Art department: Building the armoury

In today’s guest post, director and art department lead Nigel Clegg writes about the experience of creating an army’s worth of weapons, devices and costumes for the web series.

The original Arms Race short film largely came about because I built the brass gatling gun, ‘Mrs Caruthers’, and then wanted to make a short film to show case it, so the props have driven the story to a large extent right from the start.  It is an odd way to put a story together, but in this case worked. When we decided to put together a web series to follow on from the original Arms Race short film we knew that props would form an important part of both the story and pre-production preparation.  To produce a steampunk project and not spend a lot of time creating props would have been a mistake, as the hardware is an integral part of the genre.

As part of the brief for the web series our scriptwriter Chris Burdett was asked to try to include at least one new steampunk device in each episode and to make sure the props were integral to the story.  As soon as the first draft of the scripts were finished the prop building started.  We had built in quite a lot of lead time into the schedule before we planned to film as there were a considerable number of props to build.  The original plan was to get several people to build different props but due to time constraints and availability I had to build the majority.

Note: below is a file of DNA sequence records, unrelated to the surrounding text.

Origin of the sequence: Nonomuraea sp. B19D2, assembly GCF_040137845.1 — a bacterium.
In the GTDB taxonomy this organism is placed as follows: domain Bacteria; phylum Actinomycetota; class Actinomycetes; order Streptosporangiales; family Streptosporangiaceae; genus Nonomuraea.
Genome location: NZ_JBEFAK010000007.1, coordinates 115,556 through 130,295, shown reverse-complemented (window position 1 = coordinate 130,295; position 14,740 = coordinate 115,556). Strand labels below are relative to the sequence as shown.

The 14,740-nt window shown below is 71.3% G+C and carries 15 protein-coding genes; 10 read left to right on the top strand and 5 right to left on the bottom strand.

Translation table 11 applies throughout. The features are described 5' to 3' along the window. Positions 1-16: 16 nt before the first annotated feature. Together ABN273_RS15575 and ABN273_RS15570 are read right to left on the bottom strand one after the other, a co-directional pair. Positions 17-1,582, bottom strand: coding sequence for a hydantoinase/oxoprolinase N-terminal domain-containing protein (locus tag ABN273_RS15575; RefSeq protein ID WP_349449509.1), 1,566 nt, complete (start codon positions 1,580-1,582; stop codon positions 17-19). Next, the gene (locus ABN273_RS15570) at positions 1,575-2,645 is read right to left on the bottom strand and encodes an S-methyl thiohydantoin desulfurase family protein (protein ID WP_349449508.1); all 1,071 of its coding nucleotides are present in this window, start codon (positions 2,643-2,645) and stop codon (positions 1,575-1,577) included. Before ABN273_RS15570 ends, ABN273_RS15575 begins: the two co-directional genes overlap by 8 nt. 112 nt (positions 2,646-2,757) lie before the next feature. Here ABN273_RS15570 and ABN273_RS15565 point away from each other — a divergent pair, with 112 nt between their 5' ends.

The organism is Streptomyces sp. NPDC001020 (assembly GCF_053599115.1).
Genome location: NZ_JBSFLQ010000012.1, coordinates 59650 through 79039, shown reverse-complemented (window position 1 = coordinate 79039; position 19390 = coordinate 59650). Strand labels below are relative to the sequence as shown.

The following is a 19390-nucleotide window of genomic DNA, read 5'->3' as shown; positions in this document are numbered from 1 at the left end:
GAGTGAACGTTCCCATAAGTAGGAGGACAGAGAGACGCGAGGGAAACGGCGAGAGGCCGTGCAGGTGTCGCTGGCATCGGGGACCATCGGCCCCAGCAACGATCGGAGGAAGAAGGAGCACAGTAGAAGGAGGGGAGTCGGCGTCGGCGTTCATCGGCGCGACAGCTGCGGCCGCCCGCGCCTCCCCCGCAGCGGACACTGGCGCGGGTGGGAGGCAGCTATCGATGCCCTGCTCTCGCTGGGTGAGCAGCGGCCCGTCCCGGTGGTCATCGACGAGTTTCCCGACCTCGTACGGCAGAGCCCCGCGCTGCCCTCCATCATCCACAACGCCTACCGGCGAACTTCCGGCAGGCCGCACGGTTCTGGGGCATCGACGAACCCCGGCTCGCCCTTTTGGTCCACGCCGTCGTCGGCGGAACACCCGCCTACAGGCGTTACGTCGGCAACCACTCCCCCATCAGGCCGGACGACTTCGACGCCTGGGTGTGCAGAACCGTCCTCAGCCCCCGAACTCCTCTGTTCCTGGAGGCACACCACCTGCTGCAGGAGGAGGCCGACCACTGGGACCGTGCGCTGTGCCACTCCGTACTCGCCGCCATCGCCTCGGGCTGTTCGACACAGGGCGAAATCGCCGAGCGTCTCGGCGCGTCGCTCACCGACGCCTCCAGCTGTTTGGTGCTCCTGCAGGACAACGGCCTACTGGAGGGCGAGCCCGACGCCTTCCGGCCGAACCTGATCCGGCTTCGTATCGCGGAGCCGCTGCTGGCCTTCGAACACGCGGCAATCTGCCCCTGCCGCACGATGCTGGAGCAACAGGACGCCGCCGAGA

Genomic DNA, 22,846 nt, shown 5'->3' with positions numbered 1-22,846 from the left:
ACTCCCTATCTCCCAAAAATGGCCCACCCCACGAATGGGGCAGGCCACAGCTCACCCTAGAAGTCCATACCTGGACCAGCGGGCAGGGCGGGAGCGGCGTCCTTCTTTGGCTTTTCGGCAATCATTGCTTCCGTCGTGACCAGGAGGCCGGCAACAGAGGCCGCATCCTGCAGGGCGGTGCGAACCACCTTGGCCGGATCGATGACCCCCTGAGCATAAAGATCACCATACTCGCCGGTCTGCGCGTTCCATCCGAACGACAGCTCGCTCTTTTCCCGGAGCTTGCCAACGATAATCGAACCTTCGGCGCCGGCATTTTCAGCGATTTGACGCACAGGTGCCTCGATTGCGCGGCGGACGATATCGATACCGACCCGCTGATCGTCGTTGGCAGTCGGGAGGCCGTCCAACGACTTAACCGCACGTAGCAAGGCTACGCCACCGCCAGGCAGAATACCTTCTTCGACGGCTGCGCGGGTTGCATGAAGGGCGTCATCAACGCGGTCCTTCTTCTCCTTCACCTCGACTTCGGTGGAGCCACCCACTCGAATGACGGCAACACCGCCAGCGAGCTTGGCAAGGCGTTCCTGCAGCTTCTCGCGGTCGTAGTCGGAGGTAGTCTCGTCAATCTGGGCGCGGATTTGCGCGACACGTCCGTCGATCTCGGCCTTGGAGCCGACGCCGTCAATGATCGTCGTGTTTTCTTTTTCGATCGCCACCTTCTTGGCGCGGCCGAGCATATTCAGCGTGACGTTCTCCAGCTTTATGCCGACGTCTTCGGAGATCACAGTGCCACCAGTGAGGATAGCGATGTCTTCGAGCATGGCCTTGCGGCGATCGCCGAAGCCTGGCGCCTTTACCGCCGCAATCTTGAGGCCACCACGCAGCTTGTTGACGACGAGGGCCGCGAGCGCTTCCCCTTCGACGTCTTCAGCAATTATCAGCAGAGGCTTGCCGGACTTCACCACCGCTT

All of the prop builds started with gathering together the raw materials.  We knew what props we wanted in terms of the story and that influences their functionality, but the look and the exact details were left open.  This is largely because to maintain a Victorian look to the props we needed old brass objects to act as the focus for their construction.  I spent many weekends  going to car boot sales and flea markets to see what was available.  Car boots sales are usually very cheap but it can take a while to find the right objects.  Flea Markets often have better choice but can cost a lot more.  By being flexible for all of the prop builds it allowed me to create items based on what I could find, rather than requiring specific items to be hunted down and bought (which would have been the more expensive way of doing it).   The web series was entirely self-funded by It’s A Trap so costs were an issue throughout the production process which affected the money available for prop building.

At an early stage it was decided to film the prop building process, the main reason behind this was that it would be useful additional material to help promote the series, but in many ways has become a feature of its own.  We took a simple approach; at each step in the building process stop and film a short description of what was done and describe what the next stage would entail.  These sequences were then edited together to produce 2 – 5 min short making of videos.   Judging from the reaction from the viewers on our YouTube channel these are proving useful both to keep people interested in what we are doing but also to give people ideas for their own projects.